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And Dr. Pennell seemed to be appalled by Dr. West's response.

In regards to the Swedish Cancer Institute in Seattle, Washington and the cancergrace.org, there is an attempt at educating the physicians there about the cell culture assay technology. I've had a number of email exchanges with Dr. Jack West because he had redacted my reponses to the cancergrace.org postings about the technology and banned me from the site. He has admitted to me that he was not any kind of expert on cell culture assays. However, his intelligence does not preclude him from gaining an understanding of the technology.

Dr. Larry Weisenthal has offered to educate Dr. West and hopefully his other colleagues. Dr. West is actually quite a decent guy and he is giving Dr. Weisenthal a decent shot at presenting the case about all of this. He is giving him the benefit of the doubt, at this point, and giving him the opportunity to grow a bit. Dr. West has a lot of credibility and could be of great help with respect at educating his own colleagues, once he's been duly educated. So, it's worth a try.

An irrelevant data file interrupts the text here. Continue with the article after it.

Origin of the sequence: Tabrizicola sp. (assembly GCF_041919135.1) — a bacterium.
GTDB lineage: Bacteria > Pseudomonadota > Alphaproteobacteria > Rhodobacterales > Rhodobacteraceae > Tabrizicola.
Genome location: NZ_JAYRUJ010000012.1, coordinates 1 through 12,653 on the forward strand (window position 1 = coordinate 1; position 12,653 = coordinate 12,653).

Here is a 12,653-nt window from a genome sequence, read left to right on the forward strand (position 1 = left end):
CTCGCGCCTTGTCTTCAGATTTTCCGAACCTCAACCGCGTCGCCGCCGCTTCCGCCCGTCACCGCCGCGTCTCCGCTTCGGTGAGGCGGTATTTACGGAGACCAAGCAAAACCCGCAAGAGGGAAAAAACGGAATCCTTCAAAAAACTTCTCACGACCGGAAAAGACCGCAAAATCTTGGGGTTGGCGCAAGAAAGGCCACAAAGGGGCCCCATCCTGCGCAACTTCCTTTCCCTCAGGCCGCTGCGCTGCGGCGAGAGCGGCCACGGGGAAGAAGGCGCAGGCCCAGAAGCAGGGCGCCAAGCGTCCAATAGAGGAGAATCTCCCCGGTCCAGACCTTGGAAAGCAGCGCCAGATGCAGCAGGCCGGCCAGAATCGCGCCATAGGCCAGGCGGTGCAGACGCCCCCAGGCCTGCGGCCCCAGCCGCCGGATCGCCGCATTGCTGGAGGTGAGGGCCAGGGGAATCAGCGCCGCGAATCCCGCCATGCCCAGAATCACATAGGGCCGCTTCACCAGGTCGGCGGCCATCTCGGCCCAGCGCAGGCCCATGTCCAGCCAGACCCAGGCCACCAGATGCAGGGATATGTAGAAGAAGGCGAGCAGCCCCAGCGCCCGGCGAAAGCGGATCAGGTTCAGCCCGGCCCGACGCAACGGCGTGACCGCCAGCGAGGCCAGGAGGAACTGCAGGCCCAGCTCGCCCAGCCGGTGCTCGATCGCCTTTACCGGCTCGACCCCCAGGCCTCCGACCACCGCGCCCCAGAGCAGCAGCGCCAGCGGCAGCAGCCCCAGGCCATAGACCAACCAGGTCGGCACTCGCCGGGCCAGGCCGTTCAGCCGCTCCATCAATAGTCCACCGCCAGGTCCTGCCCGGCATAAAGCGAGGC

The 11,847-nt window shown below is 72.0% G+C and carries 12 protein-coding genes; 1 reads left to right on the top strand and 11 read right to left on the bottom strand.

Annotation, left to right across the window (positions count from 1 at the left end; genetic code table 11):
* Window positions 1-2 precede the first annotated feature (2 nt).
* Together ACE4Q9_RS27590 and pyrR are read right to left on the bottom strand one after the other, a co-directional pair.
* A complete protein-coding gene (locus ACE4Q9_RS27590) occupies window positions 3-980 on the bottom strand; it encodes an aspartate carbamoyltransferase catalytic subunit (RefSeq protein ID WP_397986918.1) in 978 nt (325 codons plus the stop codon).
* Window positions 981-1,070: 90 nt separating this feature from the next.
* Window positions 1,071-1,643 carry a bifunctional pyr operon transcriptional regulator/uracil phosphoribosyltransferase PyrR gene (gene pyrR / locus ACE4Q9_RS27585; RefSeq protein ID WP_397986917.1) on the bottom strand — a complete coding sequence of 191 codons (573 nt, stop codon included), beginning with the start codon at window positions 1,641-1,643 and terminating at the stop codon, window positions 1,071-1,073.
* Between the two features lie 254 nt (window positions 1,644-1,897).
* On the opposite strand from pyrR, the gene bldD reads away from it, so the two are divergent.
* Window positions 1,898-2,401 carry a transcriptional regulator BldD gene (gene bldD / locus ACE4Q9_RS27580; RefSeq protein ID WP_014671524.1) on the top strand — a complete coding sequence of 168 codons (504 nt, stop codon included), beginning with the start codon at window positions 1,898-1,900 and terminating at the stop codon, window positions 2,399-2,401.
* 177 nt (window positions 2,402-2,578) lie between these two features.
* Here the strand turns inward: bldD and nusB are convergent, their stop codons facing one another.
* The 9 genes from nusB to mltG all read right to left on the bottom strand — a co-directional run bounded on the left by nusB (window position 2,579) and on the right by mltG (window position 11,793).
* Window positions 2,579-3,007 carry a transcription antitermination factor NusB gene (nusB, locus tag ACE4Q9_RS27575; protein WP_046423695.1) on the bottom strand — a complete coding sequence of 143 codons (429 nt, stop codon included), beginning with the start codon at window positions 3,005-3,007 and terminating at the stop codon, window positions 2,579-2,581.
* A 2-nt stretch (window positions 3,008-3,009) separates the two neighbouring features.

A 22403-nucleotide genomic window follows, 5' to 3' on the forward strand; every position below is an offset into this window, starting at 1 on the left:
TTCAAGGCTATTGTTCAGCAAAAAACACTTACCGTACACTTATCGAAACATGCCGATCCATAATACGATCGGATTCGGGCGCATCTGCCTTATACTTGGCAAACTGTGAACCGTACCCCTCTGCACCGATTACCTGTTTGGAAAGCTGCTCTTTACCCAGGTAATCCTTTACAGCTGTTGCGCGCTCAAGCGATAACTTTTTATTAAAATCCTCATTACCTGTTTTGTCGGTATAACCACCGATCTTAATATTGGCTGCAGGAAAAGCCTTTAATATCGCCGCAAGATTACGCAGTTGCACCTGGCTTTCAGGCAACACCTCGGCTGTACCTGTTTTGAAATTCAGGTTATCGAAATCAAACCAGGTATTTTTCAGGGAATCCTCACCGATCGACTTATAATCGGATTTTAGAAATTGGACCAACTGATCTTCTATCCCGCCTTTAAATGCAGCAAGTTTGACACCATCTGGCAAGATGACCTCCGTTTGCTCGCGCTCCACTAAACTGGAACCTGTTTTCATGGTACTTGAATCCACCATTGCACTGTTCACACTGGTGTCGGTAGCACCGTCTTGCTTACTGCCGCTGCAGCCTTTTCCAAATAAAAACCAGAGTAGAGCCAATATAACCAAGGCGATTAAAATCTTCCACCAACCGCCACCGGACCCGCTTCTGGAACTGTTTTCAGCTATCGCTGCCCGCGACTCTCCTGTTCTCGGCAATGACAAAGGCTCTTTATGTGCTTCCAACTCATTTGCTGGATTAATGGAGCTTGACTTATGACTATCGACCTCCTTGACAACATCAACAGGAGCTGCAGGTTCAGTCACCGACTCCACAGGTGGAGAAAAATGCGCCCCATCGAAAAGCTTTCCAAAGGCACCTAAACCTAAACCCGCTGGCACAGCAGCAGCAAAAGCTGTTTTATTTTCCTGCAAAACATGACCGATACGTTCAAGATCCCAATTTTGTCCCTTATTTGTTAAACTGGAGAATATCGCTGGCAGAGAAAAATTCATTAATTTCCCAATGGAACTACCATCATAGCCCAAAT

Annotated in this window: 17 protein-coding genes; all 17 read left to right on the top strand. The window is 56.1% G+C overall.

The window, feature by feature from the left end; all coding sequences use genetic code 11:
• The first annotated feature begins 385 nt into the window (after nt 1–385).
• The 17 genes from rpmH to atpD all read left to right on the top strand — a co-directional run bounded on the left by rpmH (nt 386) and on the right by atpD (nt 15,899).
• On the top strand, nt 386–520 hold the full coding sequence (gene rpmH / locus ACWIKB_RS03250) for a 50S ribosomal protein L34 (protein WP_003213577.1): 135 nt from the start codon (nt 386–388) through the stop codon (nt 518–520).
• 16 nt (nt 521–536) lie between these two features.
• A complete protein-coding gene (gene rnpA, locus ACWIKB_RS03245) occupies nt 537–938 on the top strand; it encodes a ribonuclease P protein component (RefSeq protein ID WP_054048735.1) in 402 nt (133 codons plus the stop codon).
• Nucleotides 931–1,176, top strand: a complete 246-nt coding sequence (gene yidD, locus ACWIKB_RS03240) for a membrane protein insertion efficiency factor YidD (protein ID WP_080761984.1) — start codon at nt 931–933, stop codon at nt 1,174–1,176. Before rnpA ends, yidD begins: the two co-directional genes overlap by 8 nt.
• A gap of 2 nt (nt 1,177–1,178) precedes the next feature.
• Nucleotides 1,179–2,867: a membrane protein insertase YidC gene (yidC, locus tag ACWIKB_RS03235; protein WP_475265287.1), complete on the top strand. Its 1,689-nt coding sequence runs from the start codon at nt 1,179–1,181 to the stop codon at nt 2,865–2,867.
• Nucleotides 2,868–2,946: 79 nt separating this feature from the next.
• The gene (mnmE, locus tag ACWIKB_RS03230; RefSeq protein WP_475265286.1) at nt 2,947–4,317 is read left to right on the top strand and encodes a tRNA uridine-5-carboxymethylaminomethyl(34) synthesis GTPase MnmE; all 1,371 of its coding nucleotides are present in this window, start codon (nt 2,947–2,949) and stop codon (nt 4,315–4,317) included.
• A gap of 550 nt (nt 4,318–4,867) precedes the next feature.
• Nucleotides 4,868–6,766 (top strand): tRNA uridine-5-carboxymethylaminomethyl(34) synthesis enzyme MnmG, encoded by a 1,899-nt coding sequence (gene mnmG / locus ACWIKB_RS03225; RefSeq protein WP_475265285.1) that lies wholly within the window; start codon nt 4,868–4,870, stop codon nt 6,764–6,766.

Selling cancer chemotherapy with concessions creates conflicts of interest for oncologists

The shift in the United States, more than 20 years ago, from the institution-based, inpatient setting to community-based, ambulatory sites for treating the majority of the nation's cancer patients has prompted in large part additional costs to the government and Medicare beneficiaries. The Chemotherapy Concession gave oncologists the financial incentive to select certain forms of chemotherapy over others because they receive higher reimbursement. This was first brought to attention at a Medicare Coverage Advisory Committee meeting in 1999, in Baltimore, Maryland (1).